17.3. Editing Multiple Files with vi
ex commands enable you to switch between multiple files. The advantage is speed. When you are sharing the system with other users, it takes time to exit and re-enter vi for each file you want to edit. Staying in the same editing session and traveling between files is not only faster for access, but you also save abbreviations and command sequences that you have defined, and you keep yank buffers (Section 17.4) so that you can copy text from one file to another.
When you first invoke vi, you can name more than one file to edit and then use ex commands to travel between the files:
% vi file1 file2
This edits file1 first. After you have finished editing the first file, the ex command :w writes (saves) file1, and :n calls in the next file (file2). You can type :wn both to save the current file changes and to go to the next file. Typing :q! discards changes and closes the current file. Type vi * to edit all the files in a directory, though this will give you an error in some Unix systems. Type CTRL-g or :f to get the name of your current file; :args lists all filenames from the command line and puts brackets around the [current] file.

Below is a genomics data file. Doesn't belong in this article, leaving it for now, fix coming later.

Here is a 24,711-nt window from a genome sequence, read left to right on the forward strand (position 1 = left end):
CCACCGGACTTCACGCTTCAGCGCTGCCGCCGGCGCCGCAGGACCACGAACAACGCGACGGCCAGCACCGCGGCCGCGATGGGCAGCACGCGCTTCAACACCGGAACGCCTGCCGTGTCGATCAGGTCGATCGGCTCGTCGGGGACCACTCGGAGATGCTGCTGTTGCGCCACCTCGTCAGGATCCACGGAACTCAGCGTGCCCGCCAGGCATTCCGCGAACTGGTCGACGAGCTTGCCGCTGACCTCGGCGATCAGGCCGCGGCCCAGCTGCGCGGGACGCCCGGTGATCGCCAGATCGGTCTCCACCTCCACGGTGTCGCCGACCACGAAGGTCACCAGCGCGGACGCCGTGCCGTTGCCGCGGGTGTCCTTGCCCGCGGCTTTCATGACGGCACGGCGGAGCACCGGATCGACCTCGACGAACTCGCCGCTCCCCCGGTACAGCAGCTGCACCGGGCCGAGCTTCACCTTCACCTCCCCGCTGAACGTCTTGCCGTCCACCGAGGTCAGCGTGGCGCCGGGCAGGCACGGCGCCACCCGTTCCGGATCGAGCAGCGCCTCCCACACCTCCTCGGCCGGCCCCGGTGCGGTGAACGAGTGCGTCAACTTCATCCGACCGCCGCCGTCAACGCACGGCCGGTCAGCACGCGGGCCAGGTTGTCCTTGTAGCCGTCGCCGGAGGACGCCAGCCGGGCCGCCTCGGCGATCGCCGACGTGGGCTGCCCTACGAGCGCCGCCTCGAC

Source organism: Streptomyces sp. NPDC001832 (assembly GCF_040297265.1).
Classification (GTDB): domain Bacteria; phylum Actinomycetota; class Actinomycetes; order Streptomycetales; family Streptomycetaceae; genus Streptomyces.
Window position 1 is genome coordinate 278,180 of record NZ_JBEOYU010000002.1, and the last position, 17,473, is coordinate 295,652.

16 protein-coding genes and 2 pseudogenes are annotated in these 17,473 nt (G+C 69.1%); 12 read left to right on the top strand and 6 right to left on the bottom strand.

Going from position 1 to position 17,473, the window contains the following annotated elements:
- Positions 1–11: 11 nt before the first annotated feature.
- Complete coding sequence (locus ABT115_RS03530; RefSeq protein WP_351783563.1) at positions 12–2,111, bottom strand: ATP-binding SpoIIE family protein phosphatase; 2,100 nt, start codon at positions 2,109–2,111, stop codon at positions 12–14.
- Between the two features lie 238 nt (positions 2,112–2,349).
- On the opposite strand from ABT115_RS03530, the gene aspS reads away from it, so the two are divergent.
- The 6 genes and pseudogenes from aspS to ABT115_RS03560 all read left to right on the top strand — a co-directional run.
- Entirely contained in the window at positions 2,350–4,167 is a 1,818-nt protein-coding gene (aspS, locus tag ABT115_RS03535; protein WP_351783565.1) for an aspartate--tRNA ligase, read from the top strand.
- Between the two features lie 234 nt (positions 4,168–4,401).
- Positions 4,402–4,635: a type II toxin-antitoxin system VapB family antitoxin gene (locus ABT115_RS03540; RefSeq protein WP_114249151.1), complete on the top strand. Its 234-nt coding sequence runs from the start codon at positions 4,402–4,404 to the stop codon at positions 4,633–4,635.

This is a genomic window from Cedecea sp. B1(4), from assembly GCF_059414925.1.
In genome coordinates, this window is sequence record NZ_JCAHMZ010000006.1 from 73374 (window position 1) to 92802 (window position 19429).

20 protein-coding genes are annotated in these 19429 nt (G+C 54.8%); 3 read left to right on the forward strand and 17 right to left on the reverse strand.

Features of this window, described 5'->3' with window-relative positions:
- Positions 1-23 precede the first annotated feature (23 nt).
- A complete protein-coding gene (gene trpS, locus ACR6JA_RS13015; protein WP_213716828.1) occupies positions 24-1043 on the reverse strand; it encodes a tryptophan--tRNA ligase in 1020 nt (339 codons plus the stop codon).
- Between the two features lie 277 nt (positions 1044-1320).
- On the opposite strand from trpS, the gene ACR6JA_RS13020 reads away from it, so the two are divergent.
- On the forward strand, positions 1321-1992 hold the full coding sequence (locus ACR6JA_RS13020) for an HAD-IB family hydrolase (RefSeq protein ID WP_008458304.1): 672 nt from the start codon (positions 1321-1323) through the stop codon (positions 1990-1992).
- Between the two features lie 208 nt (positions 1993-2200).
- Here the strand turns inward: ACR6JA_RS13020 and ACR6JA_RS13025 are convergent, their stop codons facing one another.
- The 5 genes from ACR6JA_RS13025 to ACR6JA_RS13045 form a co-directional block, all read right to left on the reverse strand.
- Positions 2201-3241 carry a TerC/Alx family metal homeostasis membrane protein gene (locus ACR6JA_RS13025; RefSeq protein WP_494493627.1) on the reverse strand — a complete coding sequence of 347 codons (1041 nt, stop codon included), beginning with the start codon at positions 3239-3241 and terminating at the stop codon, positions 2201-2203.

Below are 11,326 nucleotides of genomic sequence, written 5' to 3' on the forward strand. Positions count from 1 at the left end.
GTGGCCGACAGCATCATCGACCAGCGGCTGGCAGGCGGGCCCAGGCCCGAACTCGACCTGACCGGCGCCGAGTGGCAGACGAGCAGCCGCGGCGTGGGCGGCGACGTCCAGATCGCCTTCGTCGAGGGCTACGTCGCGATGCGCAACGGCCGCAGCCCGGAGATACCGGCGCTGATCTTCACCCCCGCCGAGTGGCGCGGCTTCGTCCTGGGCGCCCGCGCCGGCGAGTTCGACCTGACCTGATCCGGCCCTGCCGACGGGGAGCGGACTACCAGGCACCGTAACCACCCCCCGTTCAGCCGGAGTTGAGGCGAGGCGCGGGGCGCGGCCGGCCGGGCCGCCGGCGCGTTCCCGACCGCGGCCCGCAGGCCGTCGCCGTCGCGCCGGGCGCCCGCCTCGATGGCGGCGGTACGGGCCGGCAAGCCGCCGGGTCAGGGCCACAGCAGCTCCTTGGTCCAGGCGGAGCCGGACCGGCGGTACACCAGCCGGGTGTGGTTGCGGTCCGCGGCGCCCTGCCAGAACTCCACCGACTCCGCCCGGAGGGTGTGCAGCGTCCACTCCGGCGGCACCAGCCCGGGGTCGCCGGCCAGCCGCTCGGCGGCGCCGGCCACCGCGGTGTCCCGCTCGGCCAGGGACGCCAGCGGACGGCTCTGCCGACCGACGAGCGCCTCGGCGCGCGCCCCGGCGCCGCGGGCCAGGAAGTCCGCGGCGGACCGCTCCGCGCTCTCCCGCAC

You can also switch at any time to another file not specified on the command line with the ex command :e. If you want to edit another file within vi, you first need to save your current file (:w), then you can type the following command:
# is particularly useful with :e, since it allows you to switch back and forth between two files easily. The command :e# is always "switch to the other one." With different flavors of Unix, the vi command CTRL-^ (control-caret) is a synonym for :e#. This usually seems to work even without pressing the SHIFT key. For instance, if I get a caret by pressing SHIFT-6, I don't need to press CTRL-SHIFT-6 to make vi change files: just CTRL-6 is enough.
If you have not first saved the current file, vi will not allow you to switch files with :e or :n unless you tell it imperatively to do so by adding an exclamation point after the command.
is also useful. It discards your edits and returns to the last saved version of the current file.
In contrast to the # symbol, % is useful mainly in shell escapes (Section 17.21) and when writing out the contents of the current buffer to a new file. For example, you could save a second version of the file letter with the command:
-- LL and SP
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